Don’t look the other way: Madagascar in the grip of drought and famine
Severe hunger caused by climate change continues to affect southern Madagascar. People are living through the worst drought in 40 years, which has caused an almost total disappearance of food sources.
In recent months, for the first time in the country, pockets of Phase 5, or ‘Catastrophe’ food insecurity on the Integrated Food Security Phase Classification, have been recorded.
At least 1.14 million people in the Grand Sud need emergency food and nutrition assistance and have been suffering from hunger since the start of the lean season last September.
The World Food Programme (WFP) is sounding the alarm: if we don’t act now, the number of people in Catastrophe will double by October.
Since the start of the 2020 lean season, WFP has assisted up to 750,000 people through general food distributions combined along with supplementary foods for the prevention of moderate acute malnutrition.
Eyewitness - people in the epicentre of the crisis
In Amboasary, one of the southernmost districts, about 14,000 people are estimated to be at IPC Phase 5 (Catastrophe) out of a population of around 200,000. On both sides of one road, the earth is dry and cracked and when you cross bridges there is no water. There is a stillness as people and cattle mingle where once there would have been rushing water.
Makeshift shops sell a handful of tomatoes, rice cakes and live chickens. But for many, there is no money to buy food and firewood — let alone water and utensils to cook with. To have some money, families have sold most of their worldly possessions.
I meet Tamaria in Fandiova Centre, Amboasary. She is a mother of seven and has taken in children who have lost both parents. She sits outside her bamboo hut, barely 4ft by 4ft. Inside, there is a thin mattress — nothing more.
A plate of dried cactus is in front of her and four children. They pick at the seeds.
“There is nothing to do here,” she says. “I have no land so I cannot cultivate anything. We live on wild tubers like fangitse and the red cactus in the forest. We sold all our domestic goods, including spoons. If we find green vegetables and want to cook them, for example, we need to borrow pots from other people. I have nothing left and it is painful.”
“There is no activity, no work opportunity, no harvest, and nothing to put on the table,” continues Tamaria.
“Two of my children usually go to the forest to gather wild tubers. I am staying at home during the whole day with nothing to do but wait for them to be back with what they have gathered. I walk 4 km to find what water I can.”
There are women and children barefoot on the road between villages, walking hours to gather and carry what water and firewood they can. Without food and water, people are becoming weaker every day.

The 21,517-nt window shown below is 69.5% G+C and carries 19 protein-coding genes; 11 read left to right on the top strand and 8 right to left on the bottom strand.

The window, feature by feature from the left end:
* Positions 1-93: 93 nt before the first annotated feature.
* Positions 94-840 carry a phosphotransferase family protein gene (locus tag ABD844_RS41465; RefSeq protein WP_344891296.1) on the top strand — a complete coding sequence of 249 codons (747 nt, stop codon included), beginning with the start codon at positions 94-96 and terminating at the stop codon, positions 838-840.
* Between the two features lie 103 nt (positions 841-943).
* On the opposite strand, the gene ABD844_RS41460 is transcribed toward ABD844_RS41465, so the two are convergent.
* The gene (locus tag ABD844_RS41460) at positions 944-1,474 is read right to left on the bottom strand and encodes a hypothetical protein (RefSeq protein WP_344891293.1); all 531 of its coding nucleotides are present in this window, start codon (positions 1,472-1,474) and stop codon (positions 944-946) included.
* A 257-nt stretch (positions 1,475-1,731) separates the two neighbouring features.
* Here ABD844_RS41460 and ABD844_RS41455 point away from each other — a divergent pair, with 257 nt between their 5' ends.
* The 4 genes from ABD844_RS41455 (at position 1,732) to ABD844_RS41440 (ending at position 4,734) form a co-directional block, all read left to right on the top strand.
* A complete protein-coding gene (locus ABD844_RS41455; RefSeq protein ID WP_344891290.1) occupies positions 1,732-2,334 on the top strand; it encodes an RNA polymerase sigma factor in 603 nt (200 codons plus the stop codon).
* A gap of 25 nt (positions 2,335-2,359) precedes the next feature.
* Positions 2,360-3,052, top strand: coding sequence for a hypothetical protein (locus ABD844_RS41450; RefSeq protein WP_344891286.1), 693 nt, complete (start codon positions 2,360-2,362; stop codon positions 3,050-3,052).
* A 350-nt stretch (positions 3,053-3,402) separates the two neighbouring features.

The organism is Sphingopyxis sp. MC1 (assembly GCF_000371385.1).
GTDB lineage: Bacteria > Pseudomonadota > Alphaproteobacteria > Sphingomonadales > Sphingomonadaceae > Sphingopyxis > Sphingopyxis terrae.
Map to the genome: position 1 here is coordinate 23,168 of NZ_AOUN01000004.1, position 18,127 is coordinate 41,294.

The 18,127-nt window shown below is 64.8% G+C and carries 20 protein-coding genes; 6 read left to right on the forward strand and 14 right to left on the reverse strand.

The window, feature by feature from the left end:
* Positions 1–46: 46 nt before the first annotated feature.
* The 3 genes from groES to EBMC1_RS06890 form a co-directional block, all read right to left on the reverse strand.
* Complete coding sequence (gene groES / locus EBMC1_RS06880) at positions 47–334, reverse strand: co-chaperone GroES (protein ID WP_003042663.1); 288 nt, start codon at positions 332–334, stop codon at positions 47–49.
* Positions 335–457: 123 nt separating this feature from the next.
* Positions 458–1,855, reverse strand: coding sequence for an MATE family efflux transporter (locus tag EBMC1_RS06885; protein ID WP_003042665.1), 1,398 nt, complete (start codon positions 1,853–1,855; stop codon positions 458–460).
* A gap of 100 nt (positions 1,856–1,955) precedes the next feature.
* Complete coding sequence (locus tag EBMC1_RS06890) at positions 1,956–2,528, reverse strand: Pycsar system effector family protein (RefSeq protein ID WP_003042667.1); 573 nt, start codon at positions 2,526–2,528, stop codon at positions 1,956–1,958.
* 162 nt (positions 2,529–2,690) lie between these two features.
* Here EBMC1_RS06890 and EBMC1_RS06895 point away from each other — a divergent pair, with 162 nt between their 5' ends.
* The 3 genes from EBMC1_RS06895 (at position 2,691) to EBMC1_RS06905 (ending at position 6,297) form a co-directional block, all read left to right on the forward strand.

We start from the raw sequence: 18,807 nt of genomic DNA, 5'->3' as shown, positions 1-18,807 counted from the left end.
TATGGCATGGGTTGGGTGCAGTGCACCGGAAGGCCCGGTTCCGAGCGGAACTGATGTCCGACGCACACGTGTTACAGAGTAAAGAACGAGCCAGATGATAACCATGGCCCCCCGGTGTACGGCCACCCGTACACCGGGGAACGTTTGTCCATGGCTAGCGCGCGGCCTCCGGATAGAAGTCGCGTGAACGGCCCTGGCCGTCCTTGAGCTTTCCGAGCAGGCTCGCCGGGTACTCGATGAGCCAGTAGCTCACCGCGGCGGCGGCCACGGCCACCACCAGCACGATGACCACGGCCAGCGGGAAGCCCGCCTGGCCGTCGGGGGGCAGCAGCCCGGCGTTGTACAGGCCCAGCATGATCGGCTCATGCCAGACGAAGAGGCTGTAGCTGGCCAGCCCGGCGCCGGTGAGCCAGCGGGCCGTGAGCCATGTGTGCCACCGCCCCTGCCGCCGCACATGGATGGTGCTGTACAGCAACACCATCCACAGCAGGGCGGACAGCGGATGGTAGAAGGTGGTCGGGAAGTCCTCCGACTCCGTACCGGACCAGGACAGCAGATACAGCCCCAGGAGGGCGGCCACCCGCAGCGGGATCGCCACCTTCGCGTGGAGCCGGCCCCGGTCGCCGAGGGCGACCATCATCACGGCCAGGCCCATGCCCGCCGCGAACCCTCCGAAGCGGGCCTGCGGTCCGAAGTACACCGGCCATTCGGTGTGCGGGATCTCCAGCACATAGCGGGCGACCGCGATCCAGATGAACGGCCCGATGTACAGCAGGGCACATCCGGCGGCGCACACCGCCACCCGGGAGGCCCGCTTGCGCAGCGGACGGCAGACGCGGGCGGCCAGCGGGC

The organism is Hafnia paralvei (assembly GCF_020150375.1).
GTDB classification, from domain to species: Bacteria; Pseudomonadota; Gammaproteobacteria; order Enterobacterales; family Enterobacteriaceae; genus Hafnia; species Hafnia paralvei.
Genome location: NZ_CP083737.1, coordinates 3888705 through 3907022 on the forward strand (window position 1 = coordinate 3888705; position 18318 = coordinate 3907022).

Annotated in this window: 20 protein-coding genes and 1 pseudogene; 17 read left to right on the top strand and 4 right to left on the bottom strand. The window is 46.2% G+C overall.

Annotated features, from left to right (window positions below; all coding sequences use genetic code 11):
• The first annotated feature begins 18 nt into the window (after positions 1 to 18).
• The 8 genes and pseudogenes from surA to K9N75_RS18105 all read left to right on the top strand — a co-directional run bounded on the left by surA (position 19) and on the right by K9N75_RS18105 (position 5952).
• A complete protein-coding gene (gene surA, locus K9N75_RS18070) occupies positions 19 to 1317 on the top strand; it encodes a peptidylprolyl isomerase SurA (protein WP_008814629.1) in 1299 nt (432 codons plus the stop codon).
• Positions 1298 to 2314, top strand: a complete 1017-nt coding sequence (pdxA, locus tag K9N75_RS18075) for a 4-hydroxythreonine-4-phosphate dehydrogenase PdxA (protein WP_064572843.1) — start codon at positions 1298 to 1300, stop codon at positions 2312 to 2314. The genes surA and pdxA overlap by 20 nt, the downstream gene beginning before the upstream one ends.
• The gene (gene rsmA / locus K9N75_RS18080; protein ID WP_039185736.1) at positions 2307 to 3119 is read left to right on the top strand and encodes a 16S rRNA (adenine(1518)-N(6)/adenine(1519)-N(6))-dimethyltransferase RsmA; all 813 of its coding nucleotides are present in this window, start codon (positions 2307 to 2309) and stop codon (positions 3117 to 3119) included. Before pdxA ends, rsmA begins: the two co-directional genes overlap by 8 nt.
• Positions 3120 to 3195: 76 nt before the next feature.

Tema, lives in Toby Mahavelo and receives WFP’s emergency food distribution.
“Without WFP’s assistance, since we’re left with nothing to eat, I think we would have died,” she says. “I don’t know who to turn to. I pray day and night to see light at the end of the tunnel..”
“I’m happy to benefit from this support but there are many other people who also need help because they also don’t have anything to eat. We do our best to make this food last as long as possible ... we limit our consumption to 14 handfuls of rice for one week."
“We save this food to ensure we have something in our tummy. We don’t need to be full, just to eat something and to avoid being left with nothing to eat.
“Before getting WFP’s support, I used to walk several kilometres to go to Ambovombe where I begged. Sometimes, I got 3,000 Malagasy ariary (less than US$1) that I had to make last for a few days. It enabled me to buy edible leaves for my family.”
Critically, the lives of children are at stake as nutrition among under-5s deteriorates to alarming levels. Acute malnutrition has almost doubled over the last four months, from 9 to 16 percent. The number of children admitted for treatment for severe acute malnutrition in the Grand Sud between January and March was quadruple the five-year average, according to the latest government figures.
At one health centre in Amboasary, children are being treated for severe acute malnutrition by UNICEF which gives them a fortified paste/snack. They are fragile little ones. They sit, motionless; hunger holds these children in a state of shock and silence.
One brother and sister — 3-year-old Makagoa and his sister Falento, 4 — come with their aunt to the centre. Their mother is collecting water to sell, their father died from tuberculosis two years ago.
The situation in southern Madagascar is heart-breaking and unless WFP receives more funding — US$ 78 million — Makagoa, Falento, Tema, Tameria and thousands of others who are facing starvation will lose their WFP rations, their only means of survival.
The next planting season is less than two months away and the forecast for food production is bleak. The land is covered by sand; there is no water and little chance of rain.
We need to urgently scale up — and more funds so that we can feed more people in need.
There are around 510,000 people living in desperation in this area, and we do not have a long time — this is an island, and it takes three to four months for food to reach the country plus, given the poor infrastructure, another eight days by road.
Funding will help provide rations of 50 kg of maize, 10 kg of beans and two litres of oil, as well as nutritious food for the little children that desperately need treatment.
WFP is working closely with the Government which has a very good integrated plan for the south. This includes a water pipeline, resilience-building activities, and enabling communities to adapt their farming strategies — for example, planting more drought-tolerant crops such as cassava, sorghum and millet instead of maize. But more support is needed for WFP and partners to break this recurring cycle of starvation.